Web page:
Piston slap occurs when the piston is forced rapidly against the side of
the engine cylinder wall. The more clearance between the piston and
cylinder wall, the louder the knock. Controlling piston slap is a
complex process. Too little clearance between the piston and the
cylinder wall and the parts will score and fail. Too much clearance and
you get a knock. It doesn't help that usually the piston and cylinder
are made of different materials and have different expansion rates.
Several features are used in piston design to reduce slap. To keep the
piston close to the cylinder yet allow room for expansion, the piston
skirt (the part that slides against the cylinder) is tapered - it is
bigger at the bottom than at the top. The top of the piston expands
more, where the extra clearance is, because of higher heat at the top of
the piston. The bottom always remains close to the cylinder.
Pistons are also made oval shaped. The large part of the piston is close
to the cylinder, while there is clearance on the smaller sides. As the
piston expands, heat is transferred into the smaller sides, so the
piston becomes more round. Thus, the large sides of the piston always
stay close to the cylinder and piston slap is avoided.
There are several other piston features to counter piston slap, such as
offsetting the piston pin position, but I think you get the idea. Too
much clearance between the piston and the cylinder and we hear that
Knock, knock, knock.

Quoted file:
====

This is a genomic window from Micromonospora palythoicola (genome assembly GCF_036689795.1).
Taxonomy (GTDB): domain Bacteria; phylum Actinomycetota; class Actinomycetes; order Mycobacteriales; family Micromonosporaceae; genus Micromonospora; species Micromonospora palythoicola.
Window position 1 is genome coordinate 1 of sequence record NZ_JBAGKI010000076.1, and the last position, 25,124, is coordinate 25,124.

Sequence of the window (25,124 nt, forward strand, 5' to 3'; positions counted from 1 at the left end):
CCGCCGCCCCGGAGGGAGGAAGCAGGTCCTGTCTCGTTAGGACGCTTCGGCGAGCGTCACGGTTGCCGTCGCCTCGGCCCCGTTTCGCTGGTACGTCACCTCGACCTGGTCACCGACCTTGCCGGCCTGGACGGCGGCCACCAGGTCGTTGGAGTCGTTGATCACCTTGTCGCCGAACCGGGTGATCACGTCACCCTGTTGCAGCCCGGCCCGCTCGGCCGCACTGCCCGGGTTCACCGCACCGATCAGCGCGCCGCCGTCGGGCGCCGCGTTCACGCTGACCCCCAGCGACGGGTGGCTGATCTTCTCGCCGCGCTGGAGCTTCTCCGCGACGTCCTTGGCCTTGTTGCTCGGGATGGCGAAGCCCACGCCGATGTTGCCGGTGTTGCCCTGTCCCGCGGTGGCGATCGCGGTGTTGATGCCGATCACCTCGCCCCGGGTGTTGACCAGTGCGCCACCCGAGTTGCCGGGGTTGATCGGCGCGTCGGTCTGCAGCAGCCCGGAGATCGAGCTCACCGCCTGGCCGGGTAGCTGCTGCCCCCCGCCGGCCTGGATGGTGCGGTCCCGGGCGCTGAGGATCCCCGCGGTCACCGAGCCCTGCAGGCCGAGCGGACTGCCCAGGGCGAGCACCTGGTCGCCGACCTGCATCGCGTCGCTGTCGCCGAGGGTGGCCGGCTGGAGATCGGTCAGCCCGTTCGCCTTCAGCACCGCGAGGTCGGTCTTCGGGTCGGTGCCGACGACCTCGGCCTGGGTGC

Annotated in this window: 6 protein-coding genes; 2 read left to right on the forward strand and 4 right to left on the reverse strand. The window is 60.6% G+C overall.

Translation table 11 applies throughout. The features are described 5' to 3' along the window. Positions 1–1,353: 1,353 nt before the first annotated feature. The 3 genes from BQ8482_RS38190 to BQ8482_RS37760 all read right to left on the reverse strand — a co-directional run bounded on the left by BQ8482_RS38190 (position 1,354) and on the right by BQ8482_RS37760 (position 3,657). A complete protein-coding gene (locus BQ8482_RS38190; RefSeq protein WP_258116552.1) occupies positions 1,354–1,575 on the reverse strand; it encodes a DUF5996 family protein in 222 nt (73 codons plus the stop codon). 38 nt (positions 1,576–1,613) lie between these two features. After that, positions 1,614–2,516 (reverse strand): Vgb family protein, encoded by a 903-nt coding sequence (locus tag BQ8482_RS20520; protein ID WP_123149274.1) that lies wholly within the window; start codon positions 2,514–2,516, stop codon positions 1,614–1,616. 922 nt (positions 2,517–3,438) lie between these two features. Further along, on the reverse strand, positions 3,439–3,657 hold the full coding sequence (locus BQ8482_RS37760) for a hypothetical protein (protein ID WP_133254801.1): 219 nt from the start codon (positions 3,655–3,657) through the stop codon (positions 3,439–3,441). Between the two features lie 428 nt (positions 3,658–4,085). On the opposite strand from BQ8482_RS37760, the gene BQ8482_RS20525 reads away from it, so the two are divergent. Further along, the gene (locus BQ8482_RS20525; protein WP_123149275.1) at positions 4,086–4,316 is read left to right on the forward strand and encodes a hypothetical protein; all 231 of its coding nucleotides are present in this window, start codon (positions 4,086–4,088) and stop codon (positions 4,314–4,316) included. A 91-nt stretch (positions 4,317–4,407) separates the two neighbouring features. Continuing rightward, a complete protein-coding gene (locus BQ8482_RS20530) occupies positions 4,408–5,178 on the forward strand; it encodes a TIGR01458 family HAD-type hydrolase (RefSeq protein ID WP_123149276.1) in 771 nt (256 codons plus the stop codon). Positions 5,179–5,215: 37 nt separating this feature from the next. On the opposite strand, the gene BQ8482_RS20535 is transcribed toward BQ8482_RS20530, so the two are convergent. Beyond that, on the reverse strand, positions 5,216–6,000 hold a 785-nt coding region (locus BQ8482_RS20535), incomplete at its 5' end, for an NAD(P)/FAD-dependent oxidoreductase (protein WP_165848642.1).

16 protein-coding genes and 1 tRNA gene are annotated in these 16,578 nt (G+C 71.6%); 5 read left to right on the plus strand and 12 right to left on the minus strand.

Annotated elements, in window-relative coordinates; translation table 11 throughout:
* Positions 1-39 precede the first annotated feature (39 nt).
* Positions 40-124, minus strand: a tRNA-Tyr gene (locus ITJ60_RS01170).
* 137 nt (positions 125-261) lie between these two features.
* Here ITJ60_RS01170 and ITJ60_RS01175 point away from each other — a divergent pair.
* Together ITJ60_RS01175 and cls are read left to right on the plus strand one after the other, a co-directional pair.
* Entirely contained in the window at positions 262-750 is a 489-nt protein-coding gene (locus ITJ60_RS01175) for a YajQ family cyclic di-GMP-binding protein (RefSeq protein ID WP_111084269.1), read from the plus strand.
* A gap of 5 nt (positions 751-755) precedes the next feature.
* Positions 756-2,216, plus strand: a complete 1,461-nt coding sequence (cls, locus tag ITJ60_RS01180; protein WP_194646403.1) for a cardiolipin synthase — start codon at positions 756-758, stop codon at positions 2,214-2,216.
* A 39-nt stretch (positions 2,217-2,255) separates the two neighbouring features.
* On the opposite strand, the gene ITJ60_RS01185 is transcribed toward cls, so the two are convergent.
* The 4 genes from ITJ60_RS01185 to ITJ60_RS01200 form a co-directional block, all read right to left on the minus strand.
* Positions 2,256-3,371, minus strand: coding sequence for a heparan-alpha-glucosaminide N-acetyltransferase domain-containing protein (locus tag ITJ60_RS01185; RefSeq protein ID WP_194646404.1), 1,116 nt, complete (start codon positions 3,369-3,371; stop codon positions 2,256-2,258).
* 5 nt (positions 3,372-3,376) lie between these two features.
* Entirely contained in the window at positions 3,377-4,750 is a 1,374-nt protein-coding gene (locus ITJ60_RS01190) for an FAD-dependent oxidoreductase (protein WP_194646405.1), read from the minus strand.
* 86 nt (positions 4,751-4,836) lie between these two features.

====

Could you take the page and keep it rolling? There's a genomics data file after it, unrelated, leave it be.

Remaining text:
In the past, the sound of piston slap meant trouble. Worn cylinders,
damaged piston skirts, or cracked pistons were common causes, and all
meant expensive repairs. Now things have changed.
Engine designs have changed to make them more compact, lighter, with
less internal friction, and higher revving. To do all this, piston
design had to change, and some of the major changes are shorter piston
skirts and straight piston skirts. The short, straight skirts allow the
piston to rock more in the cylinder, and we hear it as piston slap.
You may want to use a thicker grade engine oil or check with GM if they
have revised piston kits for the 5.3L (new gudgeon pins and rings etc.).
Generally I would not worry too much about it unless it starts to
consume an unacceptable amount of oil and or the piston slap still
occurs when the engine is at its normal temperature. If your local
dealer says "its normal for it to happen" Ask them if they do have a
revised piston kit.
It the noise is gone by the time the engine warms up,
it's totally normal. The dealership will probably do
nothing for the problem as there have been bulletins
released about this noise, and about the fact that GM
will not be fixing this problem unless it's really bad.
There are parts for the problem, but I have yet to
hear one of these engines that are bad enough to
warrant replacing the pistons. We have gotten to
the point in the dealership that I work at where we
will have a foreman do a cold start check and then
basically let the customer know that nothing will
be done for this noise.
It's just a fact of life with short skirt pistons. And
it's not a particularly new problem, it's been around
for years on different engines.
There were some other problems that could cause
a "lifter" type noise, specifically an o-ring that seals
the oil pump pickup to the front cover, but that
problem would have showed up at an early mileage.
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